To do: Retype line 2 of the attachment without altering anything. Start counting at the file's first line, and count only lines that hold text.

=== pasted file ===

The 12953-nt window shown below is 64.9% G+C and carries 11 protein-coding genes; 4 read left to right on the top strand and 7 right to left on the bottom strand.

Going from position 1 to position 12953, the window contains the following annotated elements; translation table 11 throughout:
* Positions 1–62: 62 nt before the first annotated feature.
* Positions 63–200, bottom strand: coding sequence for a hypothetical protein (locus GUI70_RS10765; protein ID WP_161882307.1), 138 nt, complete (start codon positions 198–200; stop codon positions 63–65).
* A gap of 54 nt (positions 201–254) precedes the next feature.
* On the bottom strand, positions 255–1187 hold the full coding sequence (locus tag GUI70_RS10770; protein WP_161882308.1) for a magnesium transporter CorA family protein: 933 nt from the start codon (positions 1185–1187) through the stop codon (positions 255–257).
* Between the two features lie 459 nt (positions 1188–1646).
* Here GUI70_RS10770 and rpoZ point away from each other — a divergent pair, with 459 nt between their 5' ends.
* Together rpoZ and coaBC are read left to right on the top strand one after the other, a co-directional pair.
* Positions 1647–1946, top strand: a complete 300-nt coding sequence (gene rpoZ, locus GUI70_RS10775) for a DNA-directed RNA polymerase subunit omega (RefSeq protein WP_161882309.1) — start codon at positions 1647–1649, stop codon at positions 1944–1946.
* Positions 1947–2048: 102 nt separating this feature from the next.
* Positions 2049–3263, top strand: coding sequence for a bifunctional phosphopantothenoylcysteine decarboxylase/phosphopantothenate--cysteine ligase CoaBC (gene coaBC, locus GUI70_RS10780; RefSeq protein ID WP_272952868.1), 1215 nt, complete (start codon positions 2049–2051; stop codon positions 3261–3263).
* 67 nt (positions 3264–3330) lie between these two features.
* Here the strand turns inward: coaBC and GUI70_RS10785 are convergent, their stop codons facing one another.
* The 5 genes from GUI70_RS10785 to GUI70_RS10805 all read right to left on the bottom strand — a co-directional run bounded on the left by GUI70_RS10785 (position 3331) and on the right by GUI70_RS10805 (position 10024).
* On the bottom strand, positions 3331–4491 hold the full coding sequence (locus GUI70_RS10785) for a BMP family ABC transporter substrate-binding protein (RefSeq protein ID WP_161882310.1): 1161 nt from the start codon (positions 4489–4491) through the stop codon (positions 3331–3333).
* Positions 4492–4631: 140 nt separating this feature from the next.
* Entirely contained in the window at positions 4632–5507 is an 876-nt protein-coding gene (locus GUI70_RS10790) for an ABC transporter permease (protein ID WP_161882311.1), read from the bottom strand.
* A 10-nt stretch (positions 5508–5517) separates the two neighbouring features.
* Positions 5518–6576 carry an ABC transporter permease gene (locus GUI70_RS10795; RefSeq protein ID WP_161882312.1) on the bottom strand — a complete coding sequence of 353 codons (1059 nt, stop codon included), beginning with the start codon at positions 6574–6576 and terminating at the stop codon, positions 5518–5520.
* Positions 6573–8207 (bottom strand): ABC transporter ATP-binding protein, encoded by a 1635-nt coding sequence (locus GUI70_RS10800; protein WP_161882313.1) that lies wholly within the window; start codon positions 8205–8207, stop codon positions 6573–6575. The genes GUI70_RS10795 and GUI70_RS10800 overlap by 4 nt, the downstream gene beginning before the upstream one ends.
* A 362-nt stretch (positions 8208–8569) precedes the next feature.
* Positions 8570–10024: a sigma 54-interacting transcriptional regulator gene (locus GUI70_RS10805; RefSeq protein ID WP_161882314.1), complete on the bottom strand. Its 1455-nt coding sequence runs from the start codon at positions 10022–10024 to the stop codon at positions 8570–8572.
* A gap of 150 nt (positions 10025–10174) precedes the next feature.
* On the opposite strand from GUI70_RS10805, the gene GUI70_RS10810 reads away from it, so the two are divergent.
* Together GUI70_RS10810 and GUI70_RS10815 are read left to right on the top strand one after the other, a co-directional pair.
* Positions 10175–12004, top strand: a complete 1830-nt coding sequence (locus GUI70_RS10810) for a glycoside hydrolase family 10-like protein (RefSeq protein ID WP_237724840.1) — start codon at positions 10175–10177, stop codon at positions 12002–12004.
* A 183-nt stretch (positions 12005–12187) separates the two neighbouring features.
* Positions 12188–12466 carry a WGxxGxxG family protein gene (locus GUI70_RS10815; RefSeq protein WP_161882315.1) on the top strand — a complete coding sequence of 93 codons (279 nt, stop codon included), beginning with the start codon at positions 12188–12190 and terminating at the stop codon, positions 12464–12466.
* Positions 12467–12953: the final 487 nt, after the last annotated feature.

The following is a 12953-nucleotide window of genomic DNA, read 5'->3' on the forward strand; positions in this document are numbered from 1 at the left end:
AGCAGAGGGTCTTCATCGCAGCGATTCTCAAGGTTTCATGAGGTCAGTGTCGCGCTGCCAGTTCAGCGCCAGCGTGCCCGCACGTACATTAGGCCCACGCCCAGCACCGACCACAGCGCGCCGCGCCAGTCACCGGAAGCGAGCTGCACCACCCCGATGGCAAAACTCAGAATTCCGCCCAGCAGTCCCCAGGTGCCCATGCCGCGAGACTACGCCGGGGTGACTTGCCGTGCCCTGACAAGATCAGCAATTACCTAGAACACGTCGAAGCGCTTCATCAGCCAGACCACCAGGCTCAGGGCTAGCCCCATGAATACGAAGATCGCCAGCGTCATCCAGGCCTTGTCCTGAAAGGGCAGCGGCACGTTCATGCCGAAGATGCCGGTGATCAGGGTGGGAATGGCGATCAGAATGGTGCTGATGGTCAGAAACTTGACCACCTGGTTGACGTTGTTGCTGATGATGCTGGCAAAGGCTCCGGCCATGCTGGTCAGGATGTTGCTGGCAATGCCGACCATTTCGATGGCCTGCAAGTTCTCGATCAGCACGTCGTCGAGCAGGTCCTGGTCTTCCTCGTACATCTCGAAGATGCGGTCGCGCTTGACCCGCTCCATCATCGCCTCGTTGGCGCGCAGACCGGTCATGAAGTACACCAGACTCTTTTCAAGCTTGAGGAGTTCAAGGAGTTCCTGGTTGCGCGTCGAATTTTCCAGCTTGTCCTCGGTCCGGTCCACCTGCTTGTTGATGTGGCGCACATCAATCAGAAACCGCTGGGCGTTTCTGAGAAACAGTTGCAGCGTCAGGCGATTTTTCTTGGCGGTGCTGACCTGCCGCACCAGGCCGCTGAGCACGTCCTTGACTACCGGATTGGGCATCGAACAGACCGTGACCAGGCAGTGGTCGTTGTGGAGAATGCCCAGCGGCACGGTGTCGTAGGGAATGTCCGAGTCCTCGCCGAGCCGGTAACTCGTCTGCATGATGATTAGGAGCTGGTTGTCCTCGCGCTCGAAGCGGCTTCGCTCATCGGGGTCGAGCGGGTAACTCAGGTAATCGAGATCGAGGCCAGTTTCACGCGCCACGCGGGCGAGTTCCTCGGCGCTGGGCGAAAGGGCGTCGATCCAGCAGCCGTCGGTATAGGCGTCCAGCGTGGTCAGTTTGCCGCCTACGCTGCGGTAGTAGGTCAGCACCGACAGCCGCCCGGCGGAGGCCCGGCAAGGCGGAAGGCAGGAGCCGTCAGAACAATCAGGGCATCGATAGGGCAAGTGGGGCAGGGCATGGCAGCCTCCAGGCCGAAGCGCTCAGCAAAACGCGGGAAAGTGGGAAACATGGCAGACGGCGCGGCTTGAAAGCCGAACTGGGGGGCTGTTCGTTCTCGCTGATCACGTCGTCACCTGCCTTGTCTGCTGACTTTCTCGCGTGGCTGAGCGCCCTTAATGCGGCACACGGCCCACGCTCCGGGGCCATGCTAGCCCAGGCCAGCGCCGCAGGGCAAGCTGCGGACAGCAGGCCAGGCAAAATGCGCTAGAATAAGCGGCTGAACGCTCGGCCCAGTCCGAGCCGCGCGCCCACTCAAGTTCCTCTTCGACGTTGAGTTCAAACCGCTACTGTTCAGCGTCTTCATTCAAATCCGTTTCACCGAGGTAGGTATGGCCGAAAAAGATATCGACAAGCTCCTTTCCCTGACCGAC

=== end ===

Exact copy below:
Going from position 1 to position 12953, the window contains the following annotated elements; translation table 11 throughout: